New lecturers join Tauranga's growing social work programme

16 February 2011

social work

Social Growth: New Waikato University Bachelor of Social Work lecturers Kelly Smith (left) and Sonya Hunt.

Two new Bachelor of Social Work lecturers have joined the University of Waikato’s Tauranga campus as the programme’s growing popularity has pushed student numbers up.

Kelly Smith and Sonya Hunt – both registered social workers – began with the University last month.

Programme convenor Trish Hanlen says the new “strengthened” team is well resourced to manage the growing popularity of the four-year Social Work programme, which has seen student numbers increase from 33 students in its first year of operation in 2009 to 74 this year.

“We’re into the third year of this new degree so as the number of first year students increase each year, the total number of students moving through the degree also increases,” she says.

“Each year we have also broadened the range of elective papers on offer and last year were able to offer placements for our third and fourth year students for the first time.”

The Bachelor of Social Work was the first programme jointly developed as part of the University’s partnership with the Bay of Plenty Polytechnic. While it only began two years ago in 2009, it has included both University social sciences students and graduates of the two-year Diploma in Social Practice from the Bay of Plenty Polytechnic, who have gone on to complete the final two years of the degree. The April 29 graduation ceremony in Tauranga will see the first few graduates from the new programme.

Mrs Hanlen attributes the growing popularity of the programme to the increasing community awareness of social issues and the wide range of career paths that a social work degree can lead to.

“The news media has helped to raise awareness of what’s really going on in our communities and social workers are being more highly valued than ever before.”

She says last week’s SEEK job figures for January showed social workers made the top five list of most sought-after employees in New Zealand for the first time. “People are realising that for social issues to improve we need trained professionals who are skilled and knowledgeable about ways to assist.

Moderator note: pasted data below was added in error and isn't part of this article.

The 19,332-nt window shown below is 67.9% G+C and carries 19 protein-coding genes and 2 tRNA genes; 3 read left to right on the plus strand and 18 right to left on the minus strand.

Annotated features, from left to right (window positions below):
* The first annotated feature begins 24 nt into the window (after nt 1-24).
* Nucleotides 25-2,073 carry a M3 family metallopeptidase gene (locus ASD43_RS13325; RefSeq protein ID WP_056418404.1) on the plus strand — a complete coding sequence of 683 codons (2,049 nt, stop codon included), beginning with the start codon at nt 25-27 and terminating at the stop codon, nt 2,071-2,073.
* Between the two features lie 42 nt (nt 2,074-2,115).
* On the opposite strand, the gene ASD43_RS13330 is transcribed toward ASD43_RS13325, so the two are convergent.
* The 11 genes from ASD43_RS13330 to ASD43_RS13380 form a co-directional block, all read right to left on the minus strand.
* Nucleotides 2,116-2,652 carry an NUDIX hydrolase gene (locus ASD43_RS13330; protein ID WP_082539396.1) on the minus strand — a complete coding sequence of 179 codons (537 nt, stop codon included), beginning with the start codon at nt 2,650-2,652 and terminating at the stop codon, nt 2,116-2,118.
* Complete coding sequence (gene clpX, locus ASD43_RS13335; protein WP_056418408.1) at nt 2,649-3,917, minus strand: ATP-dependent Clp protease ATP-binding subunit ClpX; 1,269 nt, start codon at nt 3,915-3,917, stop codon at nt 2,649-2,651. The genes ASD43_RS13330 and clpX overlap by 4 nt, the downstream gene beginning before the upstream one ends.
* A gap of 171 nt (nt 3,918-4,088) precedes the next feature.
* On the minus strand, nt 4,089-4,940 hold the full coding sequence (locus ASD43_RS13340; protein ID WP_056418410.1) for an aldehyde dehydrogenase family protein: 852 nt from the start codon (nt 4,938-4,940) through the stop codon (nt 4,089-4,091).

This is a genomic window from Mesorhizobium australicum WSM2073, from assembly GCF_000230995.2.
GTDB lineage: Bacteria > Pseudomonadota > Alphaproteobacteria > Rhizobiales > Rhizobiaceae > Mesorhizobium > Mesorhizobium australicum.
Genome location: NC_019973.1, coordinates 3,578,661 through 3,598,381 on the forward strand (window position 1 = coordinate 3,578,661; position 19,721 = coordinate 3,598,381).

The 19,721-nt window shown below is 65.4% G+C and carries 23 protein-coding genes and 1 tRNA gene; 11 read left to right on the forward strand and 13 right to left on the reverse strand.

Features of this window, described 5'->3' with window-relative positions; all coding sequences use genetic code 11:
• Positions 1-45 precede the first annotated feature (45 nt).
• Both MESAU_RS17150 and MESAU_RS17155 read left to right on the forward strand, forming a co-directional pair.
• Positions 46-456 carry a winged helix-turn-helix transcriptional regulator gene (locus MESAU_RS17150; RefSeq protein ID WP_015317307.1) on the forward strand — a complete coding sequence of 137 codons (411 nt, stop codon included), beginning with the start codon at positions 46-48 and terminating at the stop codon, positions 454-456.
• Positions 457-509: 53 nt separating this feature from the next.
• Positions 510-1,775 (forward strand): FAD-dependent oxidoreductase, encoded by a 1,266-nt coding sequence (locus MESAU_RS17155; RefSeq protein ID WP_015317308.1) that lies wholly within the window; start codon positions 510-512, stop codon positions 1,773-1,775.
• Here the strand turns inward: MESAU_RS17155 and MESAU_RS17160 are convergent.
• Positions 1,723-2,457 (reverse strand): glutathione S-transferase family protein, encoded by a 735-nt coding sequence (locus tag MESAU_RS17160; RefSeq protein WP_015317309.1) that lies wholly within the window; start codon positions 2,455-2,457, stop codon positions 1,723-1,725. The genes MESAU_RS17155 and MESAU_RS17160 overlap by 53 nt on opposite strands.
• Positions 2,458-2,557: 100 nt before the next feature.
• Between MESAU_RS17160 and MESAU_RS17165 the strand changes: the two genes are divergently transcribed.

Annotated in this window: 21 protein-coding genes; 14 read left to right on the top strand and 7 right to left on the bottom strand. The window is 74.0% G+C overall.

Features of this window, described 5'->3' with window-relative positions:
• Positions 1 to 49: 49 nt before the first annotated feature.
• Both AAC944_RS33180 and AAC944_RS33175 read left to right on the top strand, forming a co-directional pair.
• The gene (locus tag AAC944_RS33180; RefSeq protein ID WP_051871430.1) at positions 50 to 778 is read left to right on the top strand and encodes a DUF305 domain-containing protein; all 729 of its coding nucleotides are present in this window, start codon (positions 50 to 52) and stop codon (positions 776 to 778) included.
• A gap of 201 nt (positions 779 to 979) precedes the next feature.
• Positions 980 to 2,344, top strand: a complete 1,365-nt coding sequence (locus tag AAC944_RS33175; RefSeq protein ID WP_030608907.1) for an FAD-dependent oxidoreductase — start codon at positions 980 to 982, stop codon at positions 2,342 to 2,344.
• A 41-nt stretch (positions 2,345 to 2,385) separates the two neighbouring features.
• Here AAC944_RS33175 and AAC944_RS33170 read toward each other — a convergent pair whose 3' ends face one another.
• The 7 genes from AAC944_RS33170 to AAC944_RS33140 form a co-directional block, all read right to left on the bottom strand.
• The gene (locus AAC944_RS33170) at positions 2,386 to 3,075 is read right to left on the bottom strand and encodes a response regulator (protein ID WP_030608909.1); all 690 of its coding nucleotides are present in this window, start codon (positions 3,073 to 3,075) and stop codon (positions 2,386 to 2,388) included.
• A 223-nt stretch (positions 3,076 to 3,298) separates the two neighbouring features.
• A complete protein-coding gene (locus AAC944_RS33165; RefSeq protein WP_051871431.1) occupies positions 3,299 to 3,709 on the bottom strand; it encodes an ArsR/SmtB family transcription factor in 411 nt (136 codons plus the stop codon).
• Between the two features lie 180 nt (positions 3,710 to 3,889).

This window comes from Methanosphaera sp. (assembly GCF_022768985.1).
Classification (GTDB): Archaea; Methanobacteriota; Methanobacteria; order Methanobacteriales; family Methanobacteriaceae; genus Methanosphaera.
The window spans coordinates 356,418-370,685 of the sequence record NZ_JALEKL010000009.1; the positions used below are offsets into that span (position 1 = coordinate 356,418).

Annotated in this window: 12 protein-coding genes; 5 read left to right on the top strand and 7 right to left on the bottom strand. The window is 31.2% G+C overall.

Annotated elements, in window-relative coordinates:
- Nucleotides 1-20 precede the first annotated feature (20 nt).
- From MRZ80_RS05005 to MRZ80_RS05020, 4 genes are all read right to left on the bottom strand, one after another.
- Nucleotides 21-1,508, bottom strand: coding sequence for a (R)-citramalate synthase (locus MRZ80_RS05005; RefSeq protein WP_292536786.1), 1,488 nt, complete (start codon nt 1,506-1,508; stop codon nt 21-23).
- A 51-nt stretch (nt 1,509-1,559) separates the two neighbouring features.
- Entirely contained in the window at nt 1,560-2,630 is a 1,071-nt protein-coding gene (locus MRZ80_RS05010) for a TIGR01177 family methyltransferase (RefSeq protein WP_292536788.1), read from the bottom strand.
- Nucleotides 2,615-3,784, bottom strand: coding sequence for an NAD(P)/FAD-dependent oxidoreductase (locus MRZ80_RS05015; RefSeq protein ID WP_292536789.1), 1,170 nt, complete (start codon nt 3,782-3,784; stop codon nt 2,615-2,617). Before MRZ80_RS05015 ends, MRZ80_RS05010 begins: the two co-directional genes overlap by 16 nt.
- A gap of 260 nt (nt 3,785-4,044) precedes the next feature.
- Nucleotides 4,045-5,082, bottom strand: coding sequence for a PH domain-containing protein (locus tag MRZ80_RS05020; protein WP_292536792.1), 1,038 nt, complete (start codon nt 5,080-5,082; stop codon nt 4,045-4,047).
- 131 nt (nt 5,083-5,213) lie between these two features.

“Students are also more aware of the career opportunities open to them with a social work degree. Child protection and advocacy are very important areas but graduates could also choose to work with youth, in community development, elder care protection, social policy, social work in schools, health and mental health, residential care, women’s refuge or counselling. The options are very wide,” says Mrs Hanlen.

She says Sonya Hunt and Kelly Smith are highly experienced social work practitioners and bring to the programme a wealth of experience and theoretical knowledge, having both worked in a diverse range of social work settings. With the new team on board, Mrs Hanlen says the University is currently in consultation with both statutory and non-statutory agencies over plans to offer postgraduate papers in the future for students wanting the opportunity to continue their study up to Masters level.

“We work closely with the region’s social work profession and our community advisory committee to develop the programme and ensure it remains relevant to community needs. Being able to offer postgraduate study for students in management and supervisory roles, or those involved with the care of vulnerable older people, would make a positive difference to the profession.”

While social work practitioners only require a three-year degree to become registered, Mrs Hanlen says the University wanted to offer an indepth four-year programme which is in line with the international benchmark for standards of social work education, as well as being relevant to the Bay of Plenty and Waikato region.

Students are now gearing up for the start of Semester A which begins on 28 February.

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